More Than Herbs & Flowers
I mentioned in a recent that we spent a week in Scotland and England last spring, where we ate delicious scones with strawberry jam every day. In England, we had them with clotted cream. In Scotland, butter was used instead.
After we returned home, Bo decided to try making them at home, so he began the search for a good recipe. With one, the scones tasted fine, but did not rise, so the texture was off. With another, they rose a little, but were still not right. With another, they spread out, and looked more like cookies than scones.
English scones should look more like what we Americans call biscuits, at least in size and shape. It took a lot of trial and error, but he has perfected his own recipe, and here it is:
2 C. flour
½ stick unsalted butter*
2 T baking powder
½ t. salt
1/3 C. sugar
½ C. currants
¼ C. milk*
- Leave butter out overnight to soften and reach room temperature. Scones are not flaky, so you don’t want cold butter.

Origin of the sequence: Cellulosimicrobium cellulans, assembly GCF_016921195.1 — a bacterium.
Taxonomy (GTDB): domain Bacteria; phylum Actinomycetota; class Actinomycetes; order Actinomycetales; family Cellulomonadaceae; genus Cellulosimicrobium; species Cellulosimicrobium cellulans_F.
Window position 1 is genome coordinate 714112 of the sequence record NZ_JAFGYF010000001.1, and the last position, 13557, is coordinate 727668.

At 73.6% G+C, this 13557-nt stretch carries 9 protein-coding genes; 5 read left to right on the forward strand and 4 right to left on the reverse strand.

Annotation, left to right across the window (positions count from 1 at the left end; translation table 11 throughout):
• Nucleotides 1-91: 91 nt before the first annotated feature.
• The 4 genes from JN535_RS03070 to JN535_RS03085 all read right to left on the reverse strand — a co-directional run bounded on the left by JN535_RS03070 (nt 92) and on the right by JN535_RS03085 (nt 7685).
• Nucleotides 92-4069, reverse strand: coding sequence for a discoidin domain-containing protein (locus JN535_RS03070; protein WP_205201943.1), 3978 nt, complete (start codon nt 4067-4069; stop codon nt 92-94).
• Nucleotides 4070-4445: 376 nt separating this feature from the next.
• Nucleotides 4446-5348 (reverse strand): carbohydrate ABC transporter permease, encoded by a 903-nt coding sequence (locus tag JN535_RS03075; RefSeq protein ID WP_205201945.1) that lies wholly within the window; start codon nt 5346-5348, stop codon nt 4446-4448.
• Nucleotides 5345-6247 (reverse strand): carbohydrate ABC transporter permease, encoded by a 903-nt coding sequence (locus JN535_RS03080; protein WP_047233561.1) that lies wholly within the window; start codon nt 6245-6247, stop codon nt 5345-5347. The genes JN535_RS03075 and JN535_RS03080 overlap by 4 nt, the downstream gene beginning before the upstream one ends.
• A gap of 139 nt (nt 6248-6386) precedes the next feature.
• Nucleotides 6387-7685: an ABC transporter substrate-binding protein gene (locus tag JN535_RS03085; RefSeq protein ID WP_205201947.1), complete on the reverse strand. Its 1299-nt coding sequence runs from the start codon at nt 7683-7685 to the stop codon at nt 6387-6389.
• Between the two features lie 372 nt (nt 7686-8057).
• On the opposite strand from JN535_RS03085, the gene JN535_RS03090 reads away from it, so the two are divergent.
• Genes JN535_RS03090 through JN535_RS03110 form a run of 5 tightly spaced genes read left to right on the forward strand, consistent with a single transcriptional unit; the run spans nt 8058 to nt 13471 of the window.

- Begin with ¼ cup milk, then add more if needed to reach the desired dough consistency. This will depend on your local humidity. We use almond or soy milk, but real milk, skim or whole, will do.
- Bake them in a cake pan. This prevents them from spreading, so they must rise upward instead of outward, as they do on a cookie sheet or other flat pan.
Put all dry ingredients into mixing bowl.
- Cut in the butter using whisk attachment on mixer.
- Add currants.
- Beat egg and milk together, then add to mixture.
- Mix together using dough hook or by hand.
- Add more milk as needed to form a stiff dough.
- Roll dough into a ball, on floured board. Then press it out to a thickness of 1 inch (about 2.5 cm).
- Bake at 400 F. for 23 minutes, or until golden brown. (Time will vary, depending on your oven.